The translateX CSS Property
In this episode we’ll learn all about: The CSS transform property, Moving elements with translate and translateX, The performance benefits of using translate over other methods... The transform property allows elements to be moved from their natural position in the document whilst maintaining that original space – a bit like the result of moving elements with position:relative.
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Today we are going to do something different: dig deep into one single CSS property. And that property is going to be the “clip” property. I’m pretty sure some of you don’t even know there is a CSS property called clip since it’s probably the less used property in the world. It’s no big deal guys, we will cover pretty much everything you have to know about it.
Most CSS properties are quite simple to deal with. Often, applying a CSS property to an element in your markup will have instant results — as soon as you refresh the page, the value set for the property takes effect, and you see the result immediately. Other CSS properties, however, are a little more complex and will only work under a given set of circumstances.
The aim of this example is to go through the table-layout property of CSS. The table-layout CSS property defines the algorithm to be used to layout the table cells, rows, and columns. The CSS table-layout property has basic support with the all browsers. Since the application of the property is fairly easy, we’ll go through some more advanced examples after understanding the basics.
If you are a front-end developer there is a good chance that you have heard about pseudo-elements as well as CSS’s content property. In this article, we’ll focus on the content property. CSS’s content property works with the ::before and ::after pseudo-elements (which can use either single- or double-colon synax). The property is used to insert generated content in a web page and it is fully supported in all major browsers.
In this article we will show, what is and how to use the display property from CSS. The css specification is maintained by the word wide web consortium (W3C). Here we will introduce the values for display property defined in w3c specification.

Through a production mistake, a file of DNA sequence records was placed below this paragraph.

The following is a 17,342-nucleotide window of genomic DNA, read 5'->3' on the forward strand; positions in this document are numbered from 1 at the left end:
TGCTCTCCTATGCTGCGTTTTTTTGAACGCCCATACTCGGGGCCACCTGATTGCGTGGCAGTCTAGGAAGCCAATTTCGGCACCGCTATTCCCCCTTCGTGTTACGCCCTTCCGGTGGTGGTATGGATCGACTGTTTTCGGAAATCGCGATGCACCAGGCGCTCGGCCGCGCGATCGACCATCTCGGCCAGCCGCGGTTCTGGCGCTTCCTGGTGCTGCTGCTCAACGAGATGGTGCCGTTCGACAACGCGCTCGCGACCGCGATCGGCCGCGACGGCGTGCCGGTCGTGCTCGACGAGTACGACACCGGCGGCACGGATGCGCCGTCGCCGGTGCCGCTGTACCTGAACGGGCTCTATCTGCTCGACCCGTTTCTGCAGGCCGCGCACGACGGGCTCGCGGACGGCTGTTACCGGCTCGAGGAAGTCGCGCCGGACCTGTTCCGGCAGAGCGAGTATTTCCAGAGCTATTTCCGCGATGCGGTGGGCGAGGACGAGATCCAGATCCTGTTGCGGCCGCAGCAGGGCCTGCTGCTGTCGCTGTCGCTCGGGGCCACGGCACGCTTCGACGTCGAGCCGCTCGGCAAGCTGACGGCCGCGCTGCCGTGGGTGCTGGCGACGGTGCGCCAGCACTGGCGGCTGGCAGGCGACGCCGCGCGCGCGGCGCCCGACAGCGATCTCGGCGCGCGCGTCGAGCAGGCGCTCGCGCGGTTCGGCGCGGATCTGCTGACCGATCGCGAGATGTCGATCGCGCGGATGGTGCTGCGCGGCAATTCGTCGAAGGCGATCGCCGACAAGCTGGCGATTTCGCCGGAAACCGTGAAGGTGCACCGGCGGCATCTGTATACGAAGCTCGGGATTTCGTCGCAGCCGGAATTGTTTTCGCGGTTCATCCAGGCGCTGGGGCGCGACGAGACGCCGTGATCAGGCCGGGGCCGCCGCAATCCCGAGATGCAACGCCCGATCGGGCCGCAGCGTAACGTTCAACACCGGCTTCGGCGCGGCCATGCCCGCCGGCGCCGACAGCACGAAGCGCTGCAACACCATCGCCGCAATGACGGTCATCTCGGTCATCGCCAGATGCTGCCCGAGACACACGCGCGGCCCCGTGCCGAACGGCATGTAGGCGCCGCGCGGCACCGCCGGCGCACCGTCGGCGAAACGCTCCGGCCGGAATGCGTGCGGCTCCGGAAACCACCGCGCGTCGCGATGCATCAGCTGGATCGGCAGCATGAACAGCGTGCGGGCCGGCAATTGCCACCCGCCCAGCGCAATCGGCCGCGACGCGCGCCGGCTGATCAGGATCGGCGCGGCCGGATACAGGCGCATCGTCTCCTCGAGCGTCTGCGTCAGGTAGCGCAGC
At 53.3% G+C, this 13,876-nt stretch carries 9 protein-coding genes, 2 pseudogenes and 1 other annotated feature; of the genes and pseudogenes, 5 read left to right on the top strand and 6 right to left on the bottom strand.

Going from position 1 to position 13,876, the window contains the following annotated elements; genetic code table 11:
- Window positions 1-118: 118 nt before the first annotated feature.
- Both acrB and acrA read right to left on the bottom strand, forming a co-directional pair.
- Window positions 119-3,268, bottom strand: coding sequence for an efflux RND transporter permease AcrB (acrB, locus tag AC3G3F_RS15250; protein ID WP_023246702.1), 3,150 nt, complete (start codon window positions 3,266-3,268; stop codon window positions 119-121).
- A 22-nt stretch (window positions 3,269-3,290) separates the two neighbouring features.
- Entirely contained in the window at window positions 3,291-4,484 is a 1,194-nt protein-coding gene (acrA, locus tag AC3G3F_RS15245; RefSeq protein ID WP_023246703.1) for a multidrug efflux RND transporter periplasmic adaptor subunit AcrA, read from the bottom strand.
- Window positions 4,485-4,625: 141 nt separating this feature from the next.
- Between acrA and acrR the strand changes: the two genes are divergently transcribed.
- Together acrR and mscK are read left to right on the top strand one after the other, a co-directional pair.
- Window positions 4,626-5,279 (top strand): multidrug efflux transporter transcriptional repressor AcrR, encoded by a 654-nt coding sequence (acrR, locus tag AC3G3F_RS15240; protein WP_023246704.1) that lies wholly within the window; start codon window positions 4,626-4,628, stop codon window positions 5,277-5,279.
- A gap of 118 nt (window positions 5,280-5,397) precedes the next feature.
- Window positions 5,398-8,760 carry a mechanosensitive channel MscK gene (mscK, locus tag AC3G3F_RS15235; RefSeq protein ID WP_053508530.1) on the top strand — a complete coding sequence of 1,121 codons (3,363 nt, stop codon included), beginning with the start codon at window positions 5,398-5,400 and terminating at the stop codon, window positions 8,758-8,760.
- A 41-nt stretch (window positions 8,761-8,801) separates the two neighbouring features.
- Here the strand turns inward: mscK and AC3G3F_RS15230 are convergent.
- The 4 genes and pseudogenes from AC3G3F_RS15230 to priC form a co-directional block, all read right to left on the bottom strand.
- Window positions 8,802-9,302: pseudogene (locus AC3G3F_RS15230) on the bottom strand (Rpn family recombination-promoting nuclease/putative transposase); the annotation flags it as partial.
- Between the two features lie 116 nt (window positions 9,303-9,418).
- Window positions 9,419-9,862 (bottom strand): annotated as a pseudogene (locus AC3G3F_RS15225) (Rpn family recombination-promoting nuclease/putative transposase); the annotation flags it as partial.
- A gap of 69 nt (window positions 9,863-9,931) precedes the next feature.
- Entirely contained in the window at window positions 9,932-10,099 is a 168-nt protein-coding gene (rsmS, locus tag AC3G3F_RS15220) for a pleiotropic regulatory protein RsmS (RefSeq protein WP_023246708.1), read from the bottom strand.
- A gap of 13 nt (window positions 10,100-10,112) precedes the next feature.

CSS has a pretty useful property called white-space that usually unnoticed among CSS beginners. This tutorial describes the different values and usage of CSS white-space property.
In this example, we’ll go through the cursor property of CSS. More specifically, we’re going to exaplain the pointer property value. The cursor CSS property specifies the mouse cursor displayed when the mouse pointer is over an element. In the case of the pointer value, the cursor is a pointer and indicates a link. The cursor property in CSS controls what the mouse cursor will look like when it is located over the element in which this property is set.
Dynamically counting the dimension of an element is really hard for web developers. We have no way of doing any kind of dynamic unit calculations using CSS. For example, it’d be nice to be able to reserve 30% of an area plus a fixed amount of space, say 300px. Well thanks to CSS calc() property, we can do that right now using CSS.
The position CSS property chooses alternative rules for positioning elements, designed to be useful for scripted animation effects. A positioned element is an element whose computed position property is relative, absolute, fixed or sticky.
CSS transitions, which are part of the CSS3 set of specifications, provide a way to control animation speed when changing CSS properties. Instead of having property changes take effect immediately, you can cause the changes in a property to take place over a period of time. For example, if you change the color of an element from white to black, usually the change is instantaneous. With CSS transitions enabled, changes occur at time intervals that follow an acceleration curve, all of which can be customized.